Category: sportsSource:  abscbnRelated NewsJul 20th, 2019

World Cup s top teams enter knockout stage on a roll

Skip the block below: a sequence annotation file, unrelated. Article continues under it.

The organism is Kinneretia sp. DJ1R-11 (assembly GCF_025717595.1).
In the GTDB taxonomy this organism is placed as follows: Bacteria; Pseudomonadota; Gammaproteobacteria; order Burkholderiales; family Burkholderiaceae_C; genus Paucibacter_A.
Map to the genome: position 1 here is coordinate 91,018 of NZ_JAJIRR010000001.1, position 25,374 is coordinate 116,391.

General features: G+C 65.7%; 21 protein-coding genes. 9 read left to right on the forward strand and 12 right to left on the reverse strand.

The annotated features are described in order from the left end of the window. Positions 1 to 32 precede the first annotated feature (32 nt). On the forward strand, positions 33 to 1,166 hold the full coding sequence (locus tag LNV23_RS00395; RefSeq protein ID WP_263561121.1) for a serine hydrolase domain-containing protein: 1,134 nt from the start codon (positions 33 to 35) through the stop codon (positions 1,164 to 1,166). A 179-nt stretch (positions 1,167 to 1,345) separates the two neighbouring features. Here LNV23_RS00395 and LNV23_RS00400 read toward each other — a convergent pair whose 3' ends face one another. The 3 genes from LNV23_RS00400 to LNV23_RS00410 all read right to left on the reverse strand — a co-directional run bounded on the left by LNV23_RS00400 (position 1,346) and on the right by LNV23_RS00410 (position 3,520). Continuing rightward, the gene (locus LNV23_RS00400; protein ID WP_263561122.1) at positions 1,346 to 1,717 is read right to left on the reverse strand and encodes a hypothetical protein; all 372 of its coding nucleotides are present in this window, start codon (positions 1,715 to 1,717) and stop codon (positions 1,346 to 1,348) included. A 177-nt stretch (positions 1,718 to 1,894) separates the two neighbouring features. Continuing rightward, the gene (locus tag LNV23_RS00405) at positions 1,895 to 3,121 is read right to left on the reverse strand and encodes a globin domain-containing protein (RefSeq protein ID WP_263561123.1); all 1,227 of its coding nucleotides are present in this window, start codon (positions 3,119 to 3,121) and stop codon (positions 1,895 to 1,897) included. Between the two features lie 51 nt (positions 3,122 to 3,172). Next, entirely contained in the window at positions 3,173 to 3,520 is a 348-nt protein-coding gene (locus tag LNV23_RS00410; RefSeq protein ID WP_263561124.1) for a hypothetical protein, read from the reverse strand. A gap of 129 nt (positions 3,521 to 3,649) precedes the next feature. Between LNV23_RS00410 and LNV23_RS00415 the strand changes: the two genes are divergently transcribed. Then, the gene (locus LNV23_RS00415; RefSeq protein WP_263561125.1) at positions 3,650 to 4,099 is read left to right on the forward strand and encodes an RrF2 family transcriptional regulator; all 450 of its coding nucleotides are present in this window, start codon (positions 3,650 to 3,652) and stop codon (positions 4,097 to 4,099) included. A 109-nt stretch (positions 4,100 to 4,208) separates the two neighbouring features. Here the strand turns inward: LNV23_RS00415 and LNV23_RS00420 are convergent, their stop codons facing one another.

By Anne M. Peterson, Associated Press While it may be tempting to look ahead to the quarterfinals and a possible clash with France, the defending champion U.S. has thrived at the Women's World Cup by keeping its focus on the present. The Americans will face Spain in the round of 16 on Monday in Reims as the tournament enters the win-or-go-home phase. Games begin Saturday with Germany facing Nigeria in Grenoble followed by Norway's match against Australia. The U.S. had emphatic wins in the group stage, routing Thailand 13-0 in the opener before more clinical victories over Chile and Sweden. The team had three shutouts while also collecting a World Cup group-stage record 18 goals. Coach Jill Ellis said the three-time World Cup champions accomplished their early-round goals. "When you come out of the group stage, a lot of what we talk about is mentality and being healthy," she said. "I think they're in a really good place." The United States has performed largely as expected in France, though the team faced criticism after the game against Thailand for celebrating every goal. The Americans set World Cup records for most goals and margin of victory in the game. The team toned it down against Chile. Ellis made seven lineup changes to keep her team fresh and Carli Lloyd — the hat trick hero of the World Cup final four years ago in Canada — scored a pair of goals. Facing their toughest challenge of the group in ninth-ranked Sweden, the United States pounced early with Lindsey Horan's goal within the first three minutes and emerged with a 2-0 victory on Thursday night. Spain, ranked No. 13, finished second in its group to reach the knockout stage for the first time. If the top-ranked Americans can defeat La Roja, they could possibly face No. 4 France in Paris next Friday. They could potentially face No. 3 England in the semifinals before getting a shot at defending their title. The United States, France, England, Germany and the Netherlands all won their first three games in France. Like the Americans, Germany did not concede a goal. MAKING A STAND: France, vying to become the first country to simultaneously hold the men's and women's World Cup titles, faces Brazil in Le Havre on Sunday. They'll face determined Brazilian star Marta, who comes into the game with a World Cup record 17 goals but no title in a major tournament. She surpassed Germany's Miroslav Klose for the record on a penalty kick during the team's 1-0 victory over Italy on Tuesday. She celebrated by kissing her cleats, which in France have sported a blue and pink symbol for equality. She is currently without a shoe sponsor because she claims the men's contracts are unequal to the women's. "This record doesn't belong to me, it belongs to all of us," she said after the game. "I share it with anyone fighting for more equality." The World Cup in France comes at a time when female players worldwide are fighting for better playing conditions, treatment and pay. Ada Hegerberg, the first female Ballon d'Or winner, is not playing for Norway. She stepped away from the team over what she has characterized as the federation's lack of respect for the women's team. The U.S. women's team filed a lawsuit back home earlier this year that accuses its federation of gender discrimination and seeks equitable pay to the men's team. GOLDEN BOOT: American Alex Morgan and Australian Sam Kerr both have five goals to lead the tournament field. Morgan matched a U.S. record by scoring five goals in the team's big win over Thailand. Kerr got four in Australia's final group match, a 4-1 victory over Jamaica. It was the most goals for an Australian — male or female — in a World Cup game, and the final goal ensured the Matildas finished second in their group to avoid France in the round of 16. "At the time I didn't know how important it is, but we knew every goal would count," she said, adding with a smile: "I actually wanted more after that, being my selfish self." EDGING CLOSER: Christine Sinclair scored her 182nd career goal for Canada in a 2-1 loss to the Netherlands on Thursday. She also became the second player to score in five straight World Cups, joining Marta. Sinclair is now just two goals away from matching the international record set by former U.S. forward Abby Wambach. Canada plays Sweden on Monday in Paris. The Swedes rested many players in their match against the United States, with an eye toward the next round. THE REST: Looking ahead, England faces Cameroon in Valenciennes on Sunday. Italy and China meet in Montpellier on Tuesday, followed by the Netherlands and Japan in Rennes......»»